"'I am in favor of some form of incorporation of international standards, but we do not have a compelling urgent need to adopt I.F.R.S.,' said Leslie F. Seidman, the chairwoman of the [FASB] in an interview. 'We believe in the goal of minimizing differences and ultimately having a common set of standards.'" [italics supplied]

That's starting to approach passable, but I would like to ask Ms. Seidman why she still thinks that formal endorsement of IFRS standards is appropriate or necessary; and especially why the goal of common standards is worth limiting the FASB's flexibility to set its own agenda in any way.

Seidman's remarks are also consistent with speculation that Mary Schapiro, SEC chair, "… will step down after the election and would be happy to leave [the IFRS status] decision to her successor." If that wishful thinking becomes reality, then her successor's choice for chief accountant should foretell right away whether the IFRS question will be subject to reason, or just more rhetoric – just as Ms. Schapiro's choice of James Kroeker reliably indicated that she was greasing the skids for IFRS adoption.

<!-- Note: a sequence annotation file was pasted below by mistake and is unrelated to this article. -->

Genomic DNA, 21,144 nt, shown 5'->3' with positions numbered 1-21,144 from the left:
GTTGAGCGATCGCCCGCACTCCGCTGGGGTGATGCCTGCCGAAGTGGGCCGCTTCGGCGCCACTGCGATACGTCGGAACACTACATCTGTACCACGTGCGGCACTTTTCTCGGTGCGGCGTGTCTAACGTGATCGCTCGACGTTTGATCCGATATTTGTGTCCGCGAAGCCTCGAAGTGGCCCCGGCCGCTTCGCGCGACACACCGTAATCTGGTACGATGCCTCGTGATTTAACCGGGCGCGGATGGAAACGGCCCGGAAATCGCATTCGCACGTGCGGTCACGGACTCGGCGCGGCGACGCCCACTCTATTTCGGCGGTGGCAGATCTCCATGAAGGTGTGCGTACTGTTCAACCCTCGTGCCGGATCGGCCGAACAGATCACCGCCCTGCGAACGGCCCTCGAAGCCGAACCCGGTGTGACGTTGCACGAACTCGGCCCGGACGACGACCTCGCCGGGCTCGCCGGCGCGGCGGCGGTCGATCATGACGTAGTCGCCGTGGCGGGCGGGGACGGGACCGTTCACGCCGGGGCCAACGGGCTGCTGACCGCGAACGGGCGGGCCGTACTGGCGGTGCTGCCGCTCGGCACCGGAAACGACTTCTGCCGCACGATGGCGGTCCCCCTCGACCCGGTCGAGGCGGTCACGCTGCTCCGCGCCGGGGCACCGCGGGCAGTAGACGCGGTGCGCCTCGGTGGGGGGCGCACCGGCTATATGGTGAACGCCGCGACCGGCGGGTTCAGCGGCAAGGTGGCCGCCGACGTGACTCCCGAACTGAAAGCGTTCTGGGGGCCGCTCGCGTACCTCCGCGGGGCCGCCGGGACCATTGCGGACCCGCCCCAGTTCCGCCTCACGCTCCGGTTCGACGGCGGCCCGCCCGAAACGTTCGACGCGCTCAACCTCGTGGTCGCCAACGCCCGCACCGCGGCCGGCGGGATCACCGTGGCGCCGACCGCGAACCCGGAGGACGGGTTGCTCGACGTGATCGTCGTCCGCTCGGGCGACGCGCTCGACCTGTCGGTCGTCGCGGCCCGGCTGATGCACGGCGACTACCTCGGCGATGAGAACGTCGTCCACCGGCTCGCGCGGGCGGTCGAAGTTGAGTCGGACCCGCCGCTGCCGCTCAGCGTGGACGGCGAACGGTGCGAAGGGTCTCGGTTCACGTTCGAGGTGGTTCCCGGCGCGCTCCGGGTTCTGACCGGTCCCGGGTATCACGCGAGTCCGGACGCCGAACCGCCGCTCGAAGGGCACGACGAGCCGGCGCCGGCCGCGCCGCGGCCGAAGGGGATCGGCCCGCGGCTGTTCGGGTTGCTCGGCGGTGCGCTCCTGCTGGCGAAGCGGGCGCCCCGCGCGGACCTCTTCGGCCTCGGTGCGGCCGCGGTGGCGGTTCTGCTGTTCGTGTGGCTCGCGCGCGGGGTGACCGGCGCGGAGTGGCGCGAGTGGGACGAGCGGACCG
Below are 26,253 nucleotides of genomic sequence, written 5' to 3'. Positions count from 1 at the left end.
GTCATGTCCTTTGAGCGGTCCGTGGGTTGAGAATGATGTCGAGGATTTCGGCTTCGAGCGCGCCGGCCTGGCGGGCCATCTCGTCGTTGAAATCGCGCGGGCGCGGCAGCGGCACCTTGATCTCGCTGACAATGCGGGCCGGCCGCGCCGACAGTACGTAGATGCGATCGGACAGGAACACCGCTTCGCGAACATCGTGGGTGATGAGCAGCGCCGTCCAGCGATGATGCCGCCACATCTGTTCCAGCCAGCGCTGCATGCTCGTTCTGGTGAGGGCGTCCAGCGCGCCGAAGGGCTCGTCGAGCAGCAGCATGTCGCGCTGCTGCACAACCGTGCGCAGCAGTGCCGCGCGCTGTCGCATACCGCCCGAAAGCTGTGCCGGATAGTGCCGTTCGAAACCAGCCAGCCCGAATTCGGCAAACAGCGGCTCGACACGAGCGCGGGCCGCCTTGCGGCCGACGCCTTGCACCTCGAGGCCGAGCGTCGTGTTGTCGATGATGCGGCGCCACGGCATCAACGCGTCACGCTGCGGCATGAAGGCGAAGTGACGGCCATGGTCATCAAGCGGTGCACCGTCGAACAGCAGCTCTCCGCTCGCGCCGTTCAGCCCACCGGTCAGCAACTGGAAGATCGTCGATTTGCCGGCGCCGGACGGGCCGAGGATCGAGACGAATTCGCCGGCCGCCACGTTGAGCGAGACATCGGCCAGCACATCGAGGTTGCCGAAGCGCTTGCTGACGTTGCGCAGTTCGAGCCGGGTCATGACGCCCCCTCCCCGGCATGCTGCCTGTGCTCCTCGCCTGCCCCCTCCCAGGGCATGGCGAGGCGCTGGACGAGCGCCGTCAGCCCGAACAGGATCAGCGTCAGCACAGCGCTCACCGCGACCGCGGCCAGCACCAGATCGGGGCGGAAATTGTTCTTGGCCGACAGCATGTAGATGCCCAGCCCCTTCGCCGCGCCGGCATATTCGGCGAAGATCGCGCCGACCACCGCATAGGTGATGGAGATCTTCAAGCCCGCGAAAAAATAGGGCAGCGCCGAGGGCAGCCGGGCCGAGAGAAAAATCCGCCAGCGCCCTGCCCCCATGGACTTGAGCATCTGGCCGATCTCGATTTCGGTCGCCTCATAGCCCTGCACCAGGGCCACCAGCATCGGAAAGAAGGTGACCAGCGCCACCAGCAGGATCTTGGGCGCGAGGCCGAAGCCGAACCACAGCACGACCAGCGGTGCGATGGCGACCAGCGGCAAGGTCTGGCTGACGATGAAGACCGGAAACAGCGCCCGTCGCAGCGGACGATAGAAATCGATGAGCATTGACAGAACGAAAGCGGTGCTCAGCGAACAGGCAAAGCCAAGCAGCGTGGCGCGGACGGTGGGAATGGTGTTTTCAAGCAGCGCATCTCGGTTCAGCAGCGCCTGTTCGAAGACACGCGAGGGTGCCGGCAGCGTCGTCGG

And, speaking of Mr. Kroeker, I would have to say that I was most pleased to read this:

"At the Baruch conference last week, [Mr. Kroeker] asked the audience of accountants, 'Does anybody know of an entity that will provide global enforcement' of international standards? No hands were raised." [Italics supplied]

Mary Schapiro has failed to demonstrate any appreciation for the accounting nuances her staff deals with on a daily basis, or the implications of the complex differences between IFRS and U.S. GAAP. Now, however, her own chief accountant must be thinking, "No SEC means no hope of enforcing consistent application of IFRS."

To which I would add that the SEC's influence will be universally unwelcome outside of its narrow jurisdiction.

Is there anything else the SEC chair needs to know in order to make her decision?